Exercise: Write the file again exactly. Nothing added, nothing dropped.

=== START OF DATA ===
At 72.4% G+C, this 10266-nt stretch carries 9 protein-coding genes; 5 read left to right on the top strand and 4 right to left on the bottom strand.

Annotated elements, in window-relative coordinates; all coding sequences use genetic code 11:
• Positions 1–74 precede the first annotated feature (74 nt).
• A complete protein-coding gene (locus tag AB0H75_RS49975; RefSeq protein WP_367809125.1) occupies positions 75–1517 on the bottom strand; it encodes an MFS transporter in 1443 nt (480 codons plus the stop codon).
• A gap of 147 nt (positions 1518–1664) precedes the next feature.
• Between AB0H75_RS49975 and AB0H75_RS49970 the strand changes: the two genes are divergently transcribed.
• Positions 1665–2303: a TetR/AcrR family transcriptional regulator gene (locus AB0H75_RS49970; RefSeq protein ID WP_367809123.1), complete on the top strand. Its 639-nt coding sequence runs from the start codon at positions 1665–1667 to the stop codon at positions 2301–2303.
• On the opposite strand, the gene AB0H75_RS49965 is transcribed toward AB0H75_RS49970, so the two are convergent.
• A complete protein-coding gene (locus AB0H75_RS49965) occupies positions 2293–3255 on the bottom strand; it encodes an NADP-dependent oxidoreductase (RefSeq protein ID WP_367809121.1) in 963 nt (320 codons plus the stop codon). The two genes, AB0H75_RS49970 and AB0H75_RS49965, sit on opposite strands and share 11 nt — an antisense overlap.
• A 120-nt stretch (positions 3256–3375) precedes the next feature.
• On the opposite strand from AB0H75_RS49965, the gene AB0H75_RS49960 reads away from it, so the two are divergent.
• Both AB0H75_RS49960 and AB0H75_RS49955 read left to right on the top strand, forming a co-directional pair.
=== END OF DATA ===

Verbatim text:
At 72.4% G+C, this 10266-nt stretch carries 9 protein-coding genes; 5 read left to right on the top strand and 4 right to left on the bottom strand.

Annotated elements, in window-relative coordinates; all coding sequences use genetic code 11:
• Positions 1–74 precede the first annotated feature (74 nt).
• A complete protein-coding gene (locus tag AB0H75_RS49975; RefSeq protein WP_367809125.1) occupies positions 75–1517 on the bottom strand; it encodes an MFS transporter in 1443 nt (480 codons plus the stop codon).
• A gap of 147 nt (positions 1518–1664) precedes the next feature.
• Between AB0H75_RS49975 and AB0H75_RS49970 the strand changes: the two genes are divergently transcribed.
• Positions 1665–2303: a TetR/AcrR family transcriptional regulator gene (locus AB0H75_RS49970; RefSeq protein ID WP_367809123.1), complete on the top strand. Its 639-nt coding sequence runs from the start codon at positions 1665–1667 to the stop codon at positions 2301–2303.
• On the opposite strand, the gene AB0H75_RS49965 is transcribed toward AB0H75_RS49970, so the two are convergent.
• A complete protein-coding gene (locus AB0H75_RS49965) occupies positions 2293–3255 on the bottom strand; it encodes an NADP-dependent oxidoreductase (RefSeq protein ID WP_367809121.1) in 963 nt (320 codons plus the stop codon). The two genes, AB0H75_RS49970 and AB0H75_RS49965, sit on opposite strands and share 11 nt — an antisense overlap.
• A 120-nt stretch (positions 3256–3375) precedes the next feature.
• On the opposite strand from AB0H75_RS49965, the gene AB0H75_RS49960 reads away from it, so the two are divergent.
• Both AB0H75_RS49960 and AB0H75_RS49955 read left to right on the top strand, forming a co-directional pair.